It was supposed to be one of those memorable nights you look back on fondly with friends years later. Instead, it was the last night of Mason Zisette’s life. The 16-year-old was killed while on a double-decker, open air tour bus in California in the summer of 2014. He was aboard celebrating the 16th birthday of a female friend. As the bus passed under a pedestrian bridge, Zisette stood up. His head struck the bridge. At first, it seemed only like a small bump on his head. But he lost conscious almost immediately. He never woke up. He suffered a traumatic brain injury from which he ultimately died.
Now, following a jury trial that named the girl’s parents, the tour bus company and the driver, his parents have been awarded $26 million in damages. It’s believed to be the largest amount ever awarded in California for the wrongful death of a minor. The bus company was assigned 70 percent of the blame. The girl’s parents shouldered 25 percent of the blame. Zisette, meanwhile, was just 5 percent negligent for his own death.
His parents say the money is not going to bring their son back. However, they intend to use it to help press for legislation that will help change the laws and improve bus safety, which the parents say his sorely lacking. They don’t want another child to suffer the same kind of wrongful death as their beloved son, whom they called “exuberant” and “full of joy.”
According to The Daily Breeze, the open-air bus was traveling along the highway when the teen struck his head on the pedestrian bridge. His mother pointed out how unsafe it was, even to an untrained onlooker. “It was a bunch of teens standing up, flying down the freeway,” she said.
Plaintiffs alleged their son’s wrongful death was the fault of the adults on board – the bus driver, a tour guide and the girl’s parents. They alleged those individuals failed to take safety precautions to protect the 35 teens on board. No one told them to sit down. No one told them to wear their seat belts. Meanwhile, the girl’s parents provided the teens with vodka. Bus employees allowed the teens top drink and dance on the upper deck of the bus, even as it was moving down the freeway.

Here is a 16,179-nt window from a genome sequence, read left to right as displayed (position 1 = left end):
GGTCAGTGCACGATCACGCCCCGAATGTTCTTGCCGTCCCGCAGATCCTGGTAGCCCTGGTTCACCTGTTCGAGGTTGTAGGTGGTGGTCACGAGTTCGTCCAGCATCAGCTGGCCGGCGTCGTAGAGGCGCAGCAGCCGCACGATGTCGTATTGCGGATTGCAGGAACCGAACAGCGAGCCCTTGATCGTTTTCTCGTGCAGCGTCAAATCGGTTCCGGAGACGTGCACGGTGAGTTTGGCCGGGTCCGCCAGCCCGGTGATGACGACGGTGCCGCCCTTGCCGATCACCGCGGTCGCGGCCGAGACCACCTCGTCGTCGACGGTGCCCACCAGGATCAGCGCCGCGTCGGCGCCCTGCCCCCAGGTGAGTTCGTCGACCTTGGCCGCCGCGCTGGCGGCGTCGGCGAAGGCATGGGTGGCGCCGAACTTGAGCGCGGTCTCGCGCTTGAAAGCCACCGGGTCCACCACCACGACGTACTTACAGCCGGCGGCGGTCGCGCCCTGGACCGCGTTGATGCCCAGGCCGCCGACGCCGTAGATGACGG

Defendants, meanwhile, tried to foist the blame onto the underage victim. They alleged he drank three beers before he ever boarded the bus, and then brought with him a bottle of vodka and a bottle of whiskey. They further alleged he stood high on an 18-inch riser on the bus.
Prior to the party, the teens were texting back and forth about all the alcohol they were going to bring to drink during the five-hour trip.
The victim’s mother said she knew the teens were taking a tour of Hollywood on the bus, but had no other information. The girl’s parents, meanwhile, had reportedly purchased six flasks of vodka and gave them to their daughter, instructing her to share.
None of the teens aboard testified to having seen decedent drinking, but he had a blood-alcohol level of 0.118, which is higher than the legal limit of intoxication of 0.08. For a minor who was just 16, his blood-alcohol concentration should have been zero.
At the time of the incident, the girl’s parents, the driver and the tour guide were all on the lower level of the bus. The bus stood 13.3 feet tall. The overpass was 15.1 inches. Decedent stood 5 feet, 11 inches, and he was standing on an 18-inch riser. The bus could technically move under overpasses, but the clearance was close. On the first overpass, everyone ducked and said, “Whoa.” But as decedent stood up, just seven seconds later, as he faced the rear of the bus, his head hit the concrete overpass of the next bridge. He died two days later.
Call Fort Lauderdale Injury Attorney Richard Ansara at (954) 761-4011. Serving Broward, Miami-Dade and Palm Beach counties.
Jury assigns blame, awards $26 million in fatal injury of Manhattan Beach teen on tour bus, Dec. 4, 2016, By Larry Altman, The Daily Breeze
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